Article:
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1. Improving the diagnosis and treatment of glaucoma worldwide
Drs. Ramulu, and Quigley
Project 1: Angle closure glaucoma is a leading cause of blindness worldwide with limited evidence supporting current treatments. The team will:
Continue an ongoing study of laser iridotomy to prevent angle closure glaucoma in persons at risk. This study being conducted in Guangzhou, China is the largest clinical trial in this field and has been underway for over two years with close to 1,000 participants being followed. It has an international collaborative advisory committee consisting of members from University College, London, from Singapore, and from China. Funding for additional follow-up will be required and we estimate the total cost to fully fund this effort at $500,000.
Expand work with our collaborators at Singapore National Eye Center to define more clearly the mechanisms of angle closure and to prospectively monitor outcomes in persons with different underlying mechanisms. During the past 5 years, our research in this program has developed an important new diagnostic approach using anterior segment optical coherence tomography, whose prototype instrument and design modifications depended on our group. The collaboration of Dr David Silver of Wilmer and the Applied Physics Lab have been vital in this work. A longitudinal followup cohort is now being assembled to validate whether diagnostic risk factors that have been developed will be validated prospectively. The additional funding needed to monitor this group is estimated at $250,000.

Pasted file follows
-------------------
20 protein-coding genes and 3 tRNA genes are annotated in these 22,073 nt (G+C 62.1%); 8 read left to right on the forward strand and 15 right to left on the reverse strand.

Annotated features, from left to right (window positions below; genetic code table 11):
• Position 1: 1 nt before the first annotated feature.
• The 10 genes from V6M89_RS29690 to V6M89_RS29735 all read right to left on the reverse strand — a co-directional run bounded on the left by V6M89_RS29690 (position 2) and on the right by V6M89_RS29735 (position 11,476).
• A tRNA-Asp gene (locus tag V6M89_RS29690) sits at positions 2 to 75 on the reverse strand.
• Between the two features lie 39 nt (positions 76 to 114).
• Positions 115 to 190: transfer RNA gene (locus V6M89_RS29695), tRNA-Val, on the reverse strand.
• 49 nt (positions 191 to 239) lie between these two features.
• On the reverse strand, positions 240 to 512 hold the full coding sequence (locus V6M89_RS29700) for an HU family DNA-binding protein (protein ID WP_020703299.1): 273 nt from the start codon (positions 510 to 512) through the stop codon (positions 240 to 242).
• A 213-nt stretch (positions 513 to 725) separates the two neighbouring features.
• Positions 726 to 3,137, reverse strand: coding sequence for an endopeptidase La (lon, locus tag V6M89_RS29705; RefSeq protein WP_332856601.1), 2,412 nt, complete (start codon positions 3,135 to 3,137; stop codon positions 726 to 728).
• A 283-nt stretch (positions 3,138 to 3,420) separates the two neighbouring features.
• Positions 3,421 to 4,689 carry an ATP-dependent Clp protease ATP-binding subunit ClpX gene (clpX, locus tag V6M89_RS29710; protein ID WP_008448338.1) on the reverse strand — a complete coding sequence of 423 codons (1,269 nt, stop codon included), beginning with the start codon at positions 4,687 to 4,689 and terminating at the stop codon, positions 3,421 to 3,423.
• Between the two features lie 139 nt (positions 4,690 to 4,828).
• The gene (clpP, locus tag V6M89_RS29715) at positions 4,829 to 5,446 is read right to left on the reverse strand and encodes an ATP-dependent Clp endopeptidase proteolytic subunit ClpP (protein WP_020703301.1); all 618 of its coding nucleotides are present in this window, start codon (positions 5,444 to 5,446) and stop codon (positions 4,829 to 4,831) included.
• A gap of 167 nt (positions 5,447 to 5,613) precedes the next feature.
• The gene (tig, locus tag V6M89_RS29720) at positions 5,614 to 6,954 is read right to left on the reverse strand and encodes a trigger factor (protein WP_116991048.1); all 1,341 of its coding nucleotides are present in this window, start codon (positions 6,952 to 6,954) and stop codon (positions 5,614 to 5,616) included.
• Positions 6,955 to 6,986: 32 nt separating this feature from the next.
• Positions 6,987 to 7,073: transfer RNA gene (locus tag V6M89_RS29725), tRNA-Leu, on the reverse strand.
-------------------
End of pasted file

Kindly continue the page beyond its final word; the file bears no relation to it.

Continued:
Project 2: Glaucoma care in the developing world is limited and most patients are diagnosed only when the disease has led to severe vision loss. Identifying ways to integrate glaucoma care into the care of patients in these regions will be a key component of preventing glaucoma related blindness.
The GCE will establish ongoing training opportunities at Wilmer for ophthalmologists at large institutions in the developing world in order to improve the management of glaucoma in their environment. Collaboration with the School of Public Health, including Kay Dickersin are important to this work. Funding for this will require $30,000 per person trained and equipped, plus equipment costs.
The GCE will actively engage in producing models of screening for and detecting glaucoma in hospitals that are already seeing a high volume of patients in the developing world. Currently these patients are largely undiagnosed or treated ineffectively. This research effort will likely start in India with colleagues at the Aravind Eye Hospital and will be expanded to other regions as a clear model is developed. The cost to initiate this process is $50,000.